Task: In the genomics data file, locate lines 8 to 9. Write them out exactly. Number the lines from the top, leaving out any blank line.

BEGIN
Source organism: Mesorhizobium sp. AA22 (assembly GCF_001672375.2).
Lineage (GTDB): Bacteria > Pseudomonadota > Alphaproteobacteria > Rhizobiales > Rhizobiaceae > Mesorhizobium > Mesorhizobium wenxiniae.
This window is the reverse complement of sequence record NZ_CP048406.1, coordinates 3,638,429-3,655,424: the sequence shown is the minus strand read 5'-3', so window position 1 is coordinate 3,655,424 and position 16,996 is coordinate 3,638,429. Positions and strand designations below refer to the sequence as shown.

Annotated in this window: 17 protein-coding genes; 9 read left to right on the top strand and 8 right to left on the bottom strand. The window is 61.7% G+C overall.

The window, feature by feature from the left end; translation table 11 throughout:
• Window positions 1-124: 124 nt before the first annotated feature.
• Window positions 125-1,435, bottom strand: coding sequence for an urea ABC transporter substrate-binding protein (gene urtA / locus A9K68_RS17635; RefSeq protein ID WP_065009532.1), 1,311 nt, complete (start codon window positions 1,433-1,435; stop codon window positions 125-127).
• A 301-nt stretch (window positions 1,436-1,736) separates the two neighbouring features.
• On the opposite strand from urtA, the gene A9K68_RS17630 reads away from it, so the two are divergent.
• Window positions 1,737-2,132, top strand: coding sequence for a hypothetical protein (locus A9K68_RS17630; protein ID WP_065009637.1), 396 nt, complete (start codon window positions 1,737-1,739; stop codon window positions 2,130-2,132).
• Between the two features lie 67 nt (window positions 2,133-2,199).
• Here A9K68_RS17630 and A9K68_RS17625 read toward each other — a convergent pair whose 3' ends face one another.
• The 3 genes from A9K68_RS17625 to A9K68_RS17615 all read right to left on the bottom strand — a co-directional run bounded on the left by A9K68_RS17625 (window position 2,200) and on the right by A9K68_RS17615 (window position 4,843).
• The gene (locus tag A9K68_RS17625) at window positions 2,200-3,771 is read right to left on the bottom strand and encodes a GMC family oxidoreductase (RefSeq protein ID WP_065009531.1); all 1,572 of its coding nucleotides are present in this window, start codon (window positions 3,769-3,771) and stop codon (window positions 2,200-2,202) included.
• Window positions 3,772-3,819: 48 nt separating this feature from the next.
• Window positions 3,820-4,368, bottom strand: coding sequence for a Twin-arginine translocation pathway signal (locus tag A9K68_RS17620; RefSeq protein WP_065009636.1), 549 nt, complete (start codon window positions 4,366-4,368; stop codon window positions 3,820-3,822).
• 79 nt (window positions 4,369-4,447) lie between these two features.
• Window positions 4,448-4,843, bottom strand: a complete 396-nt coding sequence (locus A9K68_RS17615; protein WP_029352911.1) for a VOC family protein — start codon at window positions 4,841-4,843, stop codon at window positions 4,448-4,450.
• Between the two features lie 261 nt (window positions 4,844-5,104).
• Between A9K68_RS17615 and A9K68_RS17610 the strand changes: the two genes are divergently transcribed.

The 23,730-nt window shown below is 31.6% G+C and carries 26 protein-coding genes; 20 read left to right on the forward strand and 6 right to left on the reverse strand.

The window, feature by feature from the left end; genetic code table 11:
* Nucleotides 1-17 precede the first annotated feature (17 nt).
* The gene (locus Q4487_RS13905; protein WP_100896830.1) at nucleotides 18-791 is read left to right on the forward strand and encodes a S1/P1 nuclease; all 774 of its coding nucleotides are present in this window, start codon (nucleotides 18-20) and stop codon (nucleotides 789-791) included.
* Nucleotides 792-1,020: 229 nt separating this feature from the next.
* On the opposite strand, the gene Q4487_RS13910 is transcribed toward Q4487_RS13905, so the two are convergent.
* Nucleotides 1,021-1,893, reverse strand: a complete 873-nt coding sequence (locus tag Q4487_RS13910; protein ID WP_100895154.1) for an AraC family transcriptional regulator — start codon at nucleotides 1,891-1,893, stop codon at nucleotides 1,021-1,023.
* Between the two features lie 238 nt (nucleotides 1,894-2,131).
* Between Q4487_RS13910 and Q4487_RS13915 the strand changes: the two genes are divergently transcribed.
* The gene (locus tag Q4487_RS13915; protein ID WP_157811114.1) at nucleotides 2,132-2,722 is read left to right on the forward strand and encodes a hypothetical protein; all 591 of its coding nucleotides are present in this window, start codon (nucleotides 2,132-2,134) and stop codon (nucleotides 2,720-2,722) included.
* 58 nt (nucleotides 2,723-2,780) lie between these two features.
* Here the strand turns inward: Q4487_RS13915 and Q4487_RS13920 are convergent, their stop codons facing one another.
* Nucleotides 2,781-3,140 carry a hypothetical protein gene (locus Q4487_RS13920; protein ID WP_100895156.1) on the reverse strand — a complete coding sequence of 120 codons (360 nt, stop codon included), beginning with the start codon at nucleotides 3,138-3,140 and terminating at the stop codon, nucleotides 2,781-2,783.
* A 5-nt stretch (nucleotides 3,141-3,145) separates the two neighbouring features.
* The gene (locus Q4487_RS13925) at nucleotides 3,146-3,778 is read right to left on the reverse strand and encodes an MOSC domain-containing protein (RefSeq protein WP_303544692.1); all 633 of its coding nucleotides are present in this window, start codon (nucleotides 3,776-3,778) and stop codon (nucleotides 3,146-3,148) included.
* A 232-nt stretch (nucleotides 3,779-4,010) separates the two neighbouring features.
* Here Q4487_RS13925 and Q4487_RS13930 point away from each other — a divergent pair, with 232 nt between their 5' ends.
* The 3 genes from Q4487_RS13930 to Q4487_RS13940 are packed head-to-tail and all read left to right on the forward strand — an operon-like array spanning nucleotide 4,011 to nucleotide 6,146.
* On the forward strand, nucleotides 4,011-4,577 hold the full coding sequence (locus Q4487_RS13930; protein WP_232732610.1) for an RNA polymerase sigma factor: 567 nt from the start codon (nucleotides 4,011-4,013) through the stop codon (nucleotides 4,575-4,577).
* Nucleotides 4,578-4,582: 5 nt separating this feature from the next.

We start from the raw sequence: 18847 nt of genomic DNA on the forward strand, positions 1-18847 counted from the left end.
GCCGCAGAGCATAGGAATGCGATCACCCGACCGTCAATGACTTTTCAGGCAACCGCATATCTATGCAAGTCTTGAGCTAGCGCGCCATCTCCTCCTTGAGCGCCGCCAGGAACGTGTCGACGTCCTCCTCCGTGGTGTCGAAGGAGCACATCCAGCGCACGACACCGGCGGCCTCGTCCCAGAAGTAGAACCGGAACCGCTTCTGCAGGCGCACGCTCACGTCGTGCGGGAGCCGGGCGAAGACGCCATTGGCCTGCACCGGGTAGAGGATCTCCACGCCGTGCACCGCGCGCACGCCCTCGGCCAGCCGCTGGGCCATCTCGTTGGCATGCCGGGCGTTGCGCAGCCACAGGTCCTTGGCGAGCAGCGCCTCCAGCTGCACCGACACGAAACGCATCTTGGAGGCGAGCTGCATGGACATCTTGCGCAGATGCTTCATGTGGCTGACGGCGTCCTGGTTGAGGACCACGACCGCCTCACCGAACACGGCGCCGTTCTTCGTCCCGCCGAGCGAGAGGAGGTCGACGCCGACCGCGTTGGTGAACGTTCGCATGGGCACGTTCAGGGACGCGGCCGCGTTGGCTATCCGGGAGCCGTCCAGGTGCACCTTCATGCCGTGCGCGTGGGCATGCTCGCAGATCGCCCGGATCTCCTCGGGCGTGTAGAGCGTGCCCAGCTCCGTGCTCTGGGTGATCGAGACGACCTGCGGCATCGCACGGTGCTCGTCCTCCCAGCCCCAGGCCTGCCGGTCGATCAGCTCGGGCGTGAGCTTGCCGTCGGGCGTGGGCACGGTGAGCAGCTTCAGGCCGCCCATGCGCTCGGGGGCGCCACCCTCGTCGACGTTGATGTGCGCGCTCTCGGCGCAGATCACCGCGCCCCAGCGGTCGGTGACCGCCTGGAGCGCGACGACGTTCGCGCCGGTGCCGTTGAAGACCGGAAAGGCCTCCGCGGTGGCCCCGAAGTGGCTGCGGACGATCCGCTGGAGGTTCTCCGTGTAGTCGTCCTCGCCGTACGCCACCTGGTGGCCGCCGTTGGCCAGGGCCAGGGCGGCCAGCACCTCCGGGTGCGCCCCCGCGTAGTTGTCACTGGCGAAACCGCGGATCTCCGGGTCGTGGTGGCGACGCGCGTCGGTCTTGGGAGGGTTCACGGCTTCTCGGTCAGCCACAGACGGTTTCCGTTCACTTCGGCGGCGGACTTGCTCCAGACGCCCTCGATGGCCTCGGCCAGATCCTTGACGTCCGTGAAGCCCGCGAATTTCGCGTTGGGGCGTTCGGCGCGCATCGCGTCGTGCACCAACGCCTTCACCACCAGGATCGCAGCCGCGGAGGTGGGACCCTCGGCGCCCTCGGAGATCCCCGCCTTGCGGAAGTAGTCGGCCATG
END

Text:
• A 301-nt stretch (window positions 1,436-1,736) separates the two neighbouring features.
• On the opposite strand from urtA, the gene A9K68_RS17630 reads away from it, so the two are divergent.